THEODOR ADORNO (September 11, 1903 – August 6, 1969)
German philosopher, sociologist, and composer.
- Wrote large bodies of work on philosophy, aesthetics, and human suffering.
- Wrote the highly influential Minima Moralia (1951) and Negative Dialectics (1967).
- Made noteworthy contributions to the critique of authoritarianism.
Theodor Adorno was a towering figure in German and American intellectual life. As one of the key members of the group of scholars known as the Frankfurt School, Adorno played a crucial role in the development of critical theory and the critique of the mass media, famously popularizing the term “the culture industry” to describe the standardization and commodification of the arts in contemporary society. His philosophical writings and his critique of fascism remain extraordinarily influential, and an increasing number of writers acknowledge how prescient he was in diagnosing the tendencies in modern life that lead people to embrace authoritarianism and conformity.
Born into a middle-class Frankfurt family in the early years of the 20th century, Adorno was the only child of an assimilated Jewish father who was a wine merchant and a Corsican Catholic mother who, along with her sister had performed professionally as a vocalist. The infant Theodor Wiesengrund, as he was known at birth, would go onto have a life so full of experiences and rich with identities so as to defy the idea of simplicity.
As a child, Adorno learned music from his mother and aunt, and he read Kant’s First Critique with Siegfried Kracauer when Adorno was a teenager and Kracauer was in his 30s. Initially pursuing a career as a composer, in the 1920s the young Adorno studied composition with Alban Berg in Vienna and encountered Arnold Schoenberg and his circle at the height of the development of “modern” music. Rather than continuing his musical studies and a budding career as a music critic, Adorno returned to his initial training as a philosopher at the University of Frankfurt, writing his Habilitationschrift (dissertation) on Kierkegaard’s aesthetics. The young scholar affiliated himself with the Institute for Social Research at the University in Frankfurt and began a lifelong professional collaboration with the institute’s eventual director, Max Horkheimer. During this time, he also cultivated a relationship with the philosopher and social critic Walter Benjamin that stands as one of the great intellectual friendships of the 20th century. Adorno left Germany in 1935 in the wake of the ascension of Nazism, and settled in exile, first in Oxford, England, then in 1938 in New York, and finally in Los Angeles in 1941.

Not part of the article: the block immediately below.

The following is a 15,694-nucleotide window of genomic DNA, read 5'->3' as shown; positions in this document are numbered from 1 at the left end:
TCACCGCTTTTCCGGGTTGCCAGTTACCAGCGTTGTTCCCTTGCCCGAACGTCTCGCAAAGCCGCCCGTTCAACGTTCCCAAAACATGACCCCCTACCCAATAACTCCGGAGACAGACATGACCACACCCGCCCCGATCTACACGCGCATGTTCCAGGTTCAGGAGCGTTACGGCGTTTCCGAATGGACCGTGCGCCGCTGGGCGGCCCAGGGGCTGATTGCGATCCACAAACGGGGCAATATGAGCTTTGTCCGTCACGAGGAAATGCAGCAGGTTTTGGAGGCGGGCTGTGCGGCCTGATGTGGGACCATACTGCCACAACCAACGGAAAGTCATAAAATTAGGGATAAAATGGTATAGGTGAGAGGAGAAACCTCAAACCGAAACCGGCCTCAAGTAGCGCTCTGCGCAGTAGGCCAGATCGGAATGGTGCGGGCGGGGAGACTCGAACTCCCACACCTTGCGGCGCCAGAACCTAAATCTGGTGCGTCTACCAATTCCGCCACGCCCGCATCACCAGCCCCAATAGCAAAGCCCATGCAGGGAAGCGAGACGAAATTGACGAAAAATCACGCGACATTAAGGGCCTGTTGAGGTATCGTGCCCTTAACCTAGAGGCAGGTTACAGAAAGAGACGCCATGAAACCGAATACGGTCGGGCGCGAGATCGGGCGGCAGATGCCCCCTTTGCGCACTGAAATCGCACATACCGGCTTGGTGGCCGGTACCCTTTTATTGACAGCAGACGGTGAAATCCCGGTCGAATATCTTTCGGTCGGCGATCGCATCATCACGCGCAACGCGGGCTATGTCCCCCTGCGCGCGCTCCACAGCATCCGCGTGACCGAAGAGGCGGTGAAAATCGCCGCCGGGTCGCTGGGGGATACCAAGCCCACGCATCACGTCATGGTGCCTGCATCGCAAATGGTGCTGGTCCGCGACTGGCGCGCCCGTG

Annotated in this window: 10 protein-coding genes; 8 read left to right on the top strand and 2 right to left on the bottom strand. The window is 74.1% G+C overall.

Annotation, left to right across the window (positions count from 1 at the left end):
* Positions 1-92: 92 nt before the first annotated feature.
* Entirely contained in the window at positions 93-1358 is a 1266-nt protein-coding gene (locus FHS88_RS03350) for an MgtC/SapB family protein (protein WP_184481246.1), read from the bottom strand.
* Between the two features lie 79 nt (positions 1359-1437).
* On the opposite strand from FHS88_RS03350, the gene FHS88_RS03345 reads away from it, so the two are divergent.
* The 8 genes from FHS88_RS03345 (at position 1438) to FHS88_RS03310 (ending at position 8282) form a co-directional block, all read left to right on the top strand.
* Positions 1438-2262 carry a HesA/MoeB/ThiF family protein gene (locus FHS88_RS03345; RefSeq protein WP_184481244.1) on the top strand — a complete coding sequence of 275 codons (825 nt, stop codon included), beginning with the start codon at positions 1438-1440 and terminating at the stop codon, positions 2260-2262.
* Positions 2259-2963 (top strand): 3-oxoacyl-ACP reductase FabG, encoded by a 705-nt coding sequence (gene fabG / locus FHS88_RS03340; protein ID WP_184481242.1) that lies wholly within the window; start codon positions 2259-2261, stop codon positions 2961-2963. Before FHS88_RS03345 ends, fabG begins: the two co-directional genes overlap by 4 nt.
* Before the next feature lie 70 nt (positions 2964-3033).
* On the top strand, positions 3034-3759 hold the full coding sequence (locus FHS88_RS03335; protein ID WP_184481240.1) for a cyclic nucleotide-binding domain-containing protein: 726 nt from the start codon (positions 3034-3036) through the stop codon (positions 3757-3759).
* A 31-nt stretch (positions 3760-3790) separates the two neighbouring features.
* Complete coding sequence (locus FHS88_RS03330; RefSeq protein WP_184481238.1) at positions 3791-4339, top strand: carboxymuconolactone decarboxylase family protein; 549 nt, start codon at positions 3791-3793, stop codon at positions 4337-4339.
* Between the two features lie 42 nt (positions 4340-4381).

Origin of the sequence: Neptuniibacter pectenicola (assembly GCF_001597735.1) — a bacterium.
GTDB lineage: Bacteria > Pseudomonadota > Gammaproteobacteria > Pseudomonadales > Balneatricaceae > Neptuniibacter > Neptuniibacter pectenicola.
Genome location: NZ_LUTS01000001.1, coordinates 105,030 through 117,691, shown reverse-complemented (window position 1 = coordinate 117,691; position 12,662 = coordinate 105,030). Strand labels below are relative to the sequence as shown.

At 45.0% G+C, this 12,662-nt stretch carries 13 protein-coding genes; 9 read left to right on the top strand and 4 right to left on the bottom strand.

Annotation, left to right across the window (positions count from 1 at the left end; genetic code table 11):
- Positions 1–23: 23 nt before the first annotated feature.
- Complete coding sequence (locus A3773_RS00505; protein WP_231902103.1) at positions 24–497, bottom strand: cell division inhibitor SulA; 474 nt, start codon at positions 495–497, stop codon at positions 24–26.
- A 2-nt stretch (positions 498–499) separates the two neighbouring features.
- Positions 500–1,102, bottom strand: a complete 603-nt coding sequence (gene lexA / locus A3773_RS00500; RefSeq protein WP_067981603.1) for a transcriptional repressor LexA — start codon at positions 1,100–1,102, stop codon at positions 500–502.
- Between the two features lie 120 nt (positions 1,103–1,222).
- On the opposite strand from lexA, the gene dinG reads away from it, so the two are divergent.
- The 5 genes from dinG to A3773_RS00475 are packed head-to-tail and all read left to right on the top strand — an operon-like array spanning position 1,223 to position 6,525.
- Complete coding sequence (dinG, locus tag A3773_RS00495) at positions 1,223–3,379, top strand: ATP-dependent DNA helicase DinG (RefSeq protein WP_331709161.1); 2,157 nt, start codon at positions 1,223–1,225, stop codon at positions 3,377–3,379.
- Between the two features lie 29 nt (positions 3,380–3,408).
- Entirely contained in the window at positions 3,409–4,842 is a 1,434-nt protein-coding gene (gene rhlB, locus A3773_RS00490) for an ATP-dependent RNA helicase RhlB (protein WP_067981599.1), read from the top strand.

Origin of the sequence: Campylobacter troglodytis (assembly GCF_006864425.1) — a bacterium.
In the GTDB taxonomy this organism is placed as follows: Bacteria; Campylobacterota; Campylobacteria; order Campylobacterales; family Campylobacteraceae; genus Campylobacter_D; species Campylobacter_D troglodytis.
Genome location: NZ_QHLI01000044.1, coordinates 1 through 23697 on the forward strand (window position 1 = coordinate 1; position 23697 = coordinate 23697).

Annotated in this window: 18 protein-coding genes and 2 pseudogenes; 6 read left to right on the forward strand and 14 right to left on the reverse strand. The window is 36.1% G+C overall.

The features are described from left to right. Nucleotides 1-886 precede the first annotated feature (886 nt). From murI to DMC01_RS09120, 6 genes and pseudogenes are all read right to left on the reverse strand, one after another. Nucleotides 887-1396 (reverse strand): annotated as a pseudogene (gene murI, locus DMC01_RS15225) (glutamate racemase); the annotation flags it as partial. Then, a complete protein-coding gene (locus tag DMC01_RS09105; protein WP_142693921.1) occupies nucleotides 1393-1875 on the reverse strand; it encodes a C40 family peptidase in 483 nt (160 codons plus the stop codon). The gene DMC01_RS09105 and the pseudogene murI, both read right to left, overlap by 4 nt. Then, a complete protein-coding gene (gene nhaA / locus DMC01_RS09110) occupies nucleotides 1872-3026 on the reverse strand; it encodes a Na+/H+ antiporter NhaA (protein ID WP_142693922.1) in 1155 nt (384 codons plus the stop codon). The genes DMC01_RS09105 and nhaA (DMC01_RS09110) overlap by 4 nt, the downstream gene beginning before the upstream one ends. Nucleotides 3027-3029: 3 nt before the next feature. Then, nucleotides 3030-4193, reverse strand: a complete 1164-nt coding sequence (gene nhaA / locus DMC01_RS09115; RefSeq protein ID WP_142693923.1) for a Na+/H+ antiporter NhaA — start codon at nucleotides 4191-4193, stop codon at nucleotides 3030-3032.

As “enemy aliens” in America, Adorno and his wife Gretl, who he had married in 1937, experienced not only new ideas, new patterns of thought, and new ways of doing scholarship and research, but they also found themselves in a community of fellow exiles and refugees experiencing much of European cultural and intellectual life being conducted in—and transformed by—America. While in the States, through the support of Horkheimer and the newly re-constituted Institute for Social Research, Adorno joined nationally prominent social science research teams examining radio broadcasting and anti-Semitism. During his exile, he also found himself being watched by the FBI; befriending Thomas Mann and advising him on the music passages for Mann’s exile masterpiece Doctor Faustus; and attending parties with Charlie Chaplin, and Greta Garbo, and Bertolt Brecht while at the same time writing influential books in a number of fields including musicology, philosophy, and sociology. Returning to Germany in the late 1940s and early 50s, Adorno was easily one of the recovering nation’s most important exile philosophers and helped reconstitute the University in Frankfurt, marrying American and European Social science research methods.
After his return, Adorno found himself one of the most famous public intellectuals in postwar Europe, well-known enough to get casually mentioned in the films of Michelangelo Antonioni, and regularly holding forth on German radio about the exile experience and the question of what it meant to be German in the wake of the war. In the 1960s he became a lightning rod for the new left, rejected as superannuated and stodgy while his exile colleague Herbert Marcuse was lionized by the student movements in both Europe and America. This challenge by the new left came to a head when he was accosted by a group of students during a lecture, some of whom removed their clothing and decorated Adorno’s head with flowers. After events like this 1969 “Busenaktion” (“Breast-Action”), Adorno took a leave from teaching in Switzerland.
END OF LIFE
On August 6, 1969, in Visp, Switzerland, Theodor Adorno passed away soon after publishing his capstone philosophical work, Negative Dialectics, and just before completing his last major statement of art, Aesthetic Theory. According to an obituary written by Gretl, he “died quietly in his sleep” as the result of a heart attack, a quiet end of the multiple, complicated lives, of a man whose career tracks influenced some of the major shifts in 20th-century intellectual life, and whose physical circumstances put him into close contact with some of the most famous artists and thinkers of the 20th century.